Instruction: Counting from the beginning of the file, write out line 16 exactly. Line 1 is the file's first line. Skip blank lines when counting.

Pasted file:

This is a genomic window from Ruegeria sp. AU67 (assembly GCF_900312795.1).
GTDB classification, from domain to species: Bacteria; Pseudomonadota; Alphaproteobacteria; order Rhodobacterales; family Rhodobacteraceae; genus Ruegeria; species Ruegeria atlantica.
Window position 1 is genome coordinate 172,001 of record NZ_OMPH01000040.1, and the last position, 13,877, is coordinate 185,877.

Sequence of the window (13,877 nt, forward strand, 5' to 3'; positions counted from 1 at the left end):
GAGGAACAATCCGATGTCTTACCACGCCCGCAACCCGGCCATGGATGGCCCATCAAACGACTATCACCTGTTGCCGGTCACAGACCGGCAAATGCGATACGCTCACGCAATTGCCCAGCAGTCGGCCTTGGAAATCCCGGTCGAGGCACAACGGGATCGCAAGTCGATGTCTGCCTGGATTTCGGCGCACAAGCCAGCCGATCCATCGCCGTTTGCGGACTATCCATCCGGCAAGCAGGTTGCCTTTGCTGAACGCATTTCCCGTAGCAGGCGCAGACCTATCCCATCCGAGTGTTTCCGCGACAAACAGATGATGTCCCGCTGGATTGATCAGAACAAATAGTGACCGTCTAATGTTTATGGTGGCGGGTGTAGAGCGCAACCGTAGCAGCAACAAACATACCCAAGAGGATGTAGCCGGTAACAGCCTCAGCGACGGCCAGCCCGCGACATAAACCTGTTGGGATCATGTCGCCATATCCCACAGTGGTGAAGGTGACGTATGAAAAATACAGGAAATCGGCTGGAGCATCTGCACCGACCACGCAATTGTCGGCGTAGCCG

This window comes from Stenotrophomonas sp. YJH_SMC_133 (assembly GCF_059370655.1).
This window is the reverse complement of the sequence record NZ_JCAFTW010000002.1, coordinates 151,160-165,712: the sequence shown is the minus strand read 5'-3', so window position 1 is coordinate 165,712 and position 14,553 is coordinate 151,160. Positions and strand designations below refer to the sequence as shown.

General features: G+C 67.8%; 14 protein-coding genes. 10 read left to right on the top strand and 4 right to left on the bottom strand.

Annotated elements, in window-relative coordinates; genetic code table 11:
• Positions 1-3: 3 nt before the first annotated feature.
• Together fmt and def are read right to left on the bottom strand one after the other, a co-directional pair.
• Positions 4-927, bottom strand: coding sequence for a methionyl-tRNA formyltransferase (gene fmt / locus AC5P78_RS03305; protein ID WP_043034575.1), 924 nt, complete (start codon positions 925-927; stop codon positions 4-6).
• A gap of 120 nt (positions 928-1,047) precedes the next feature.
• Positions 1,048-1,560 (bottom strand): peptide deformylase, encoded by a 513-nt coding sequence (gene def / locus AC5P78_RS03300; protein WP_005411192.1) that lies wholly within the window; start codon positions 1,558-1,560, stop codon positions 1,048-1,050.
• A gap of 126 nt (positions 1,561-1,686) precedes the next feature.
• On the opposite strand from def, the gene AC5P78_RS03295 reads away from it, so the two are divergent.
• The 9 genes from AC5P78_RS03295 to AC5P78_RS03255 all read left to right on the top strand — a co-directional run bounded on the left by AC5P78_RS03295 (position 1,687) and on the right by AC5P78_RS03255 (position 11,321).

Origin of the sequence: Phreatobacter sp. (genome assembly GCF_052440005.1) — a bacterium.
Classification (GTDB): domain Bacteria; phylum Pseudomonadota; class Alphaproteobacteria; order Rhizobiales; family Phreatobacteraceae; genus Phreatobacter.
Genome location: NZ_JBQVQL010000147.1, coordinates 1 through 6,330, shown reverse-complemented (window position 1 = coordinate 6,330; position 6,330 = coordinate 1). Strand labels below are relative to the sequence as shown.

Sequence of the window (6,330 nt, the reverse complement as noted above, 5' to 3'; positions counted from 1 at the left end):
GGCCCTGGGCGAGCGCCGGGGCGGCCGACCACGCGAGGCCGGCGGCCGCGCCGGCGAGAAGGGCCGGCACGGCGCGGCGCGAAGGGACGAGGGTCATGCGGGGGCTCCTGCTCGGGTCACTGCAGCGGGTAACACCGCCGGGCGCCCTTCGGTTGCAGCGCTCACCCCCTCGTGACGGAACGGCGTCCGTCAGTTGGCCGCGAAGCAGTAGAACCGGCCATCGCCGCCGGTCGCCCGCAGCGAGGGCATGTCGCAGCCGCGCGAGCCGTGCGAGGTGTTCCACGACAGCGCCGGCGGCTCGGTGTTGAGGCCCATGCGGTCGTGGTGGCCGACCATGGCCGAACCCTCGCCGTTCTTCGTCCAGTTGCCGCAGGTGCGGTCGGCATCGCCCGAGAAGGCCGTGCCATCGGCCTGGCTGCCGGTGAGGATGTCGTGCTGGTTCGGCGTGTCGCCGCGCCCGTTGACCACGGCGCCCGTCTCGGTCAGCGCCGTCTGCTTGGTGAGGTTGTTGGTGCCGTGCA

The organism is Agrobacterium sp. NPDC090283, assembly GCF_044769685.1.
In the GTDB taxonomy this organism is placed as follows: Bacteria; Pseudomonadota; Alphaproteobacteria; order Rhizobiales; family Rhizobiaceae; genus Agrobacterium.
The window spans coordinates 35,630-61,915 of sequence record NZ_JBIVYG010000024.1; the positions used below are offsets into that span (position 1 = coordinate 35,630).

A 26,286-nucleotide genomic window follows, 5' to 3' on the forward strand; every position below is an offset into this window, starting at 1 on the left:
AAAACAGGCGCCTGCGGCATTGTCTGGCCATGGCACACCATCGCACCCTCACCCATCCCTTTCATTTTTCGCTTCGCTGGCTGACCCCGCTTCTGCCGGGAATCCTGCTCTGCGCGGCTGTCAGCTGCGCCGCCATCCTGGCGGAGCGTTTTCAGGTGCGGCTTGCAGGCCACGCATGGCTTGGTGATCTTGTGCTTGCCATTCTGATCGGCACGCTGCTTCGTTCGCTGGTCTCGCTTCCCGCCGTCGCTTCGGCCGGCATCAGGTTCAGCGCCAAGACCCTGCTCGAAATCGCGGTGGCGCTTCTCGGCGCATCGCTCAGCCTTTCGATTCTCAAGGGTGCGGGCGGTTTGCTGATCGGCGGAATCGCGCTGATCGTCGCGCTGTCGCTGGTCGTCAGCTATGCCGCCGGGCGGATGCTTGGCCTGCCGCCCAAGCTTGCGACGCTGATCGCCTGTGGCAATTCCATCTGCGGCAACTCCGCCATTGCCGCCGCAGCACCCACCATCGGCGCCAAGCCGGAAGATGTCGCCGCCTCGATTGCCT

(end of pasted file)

• On the opposite strand from def, the gene AC5P78_RS03295 reads away from it, so the two are divergent.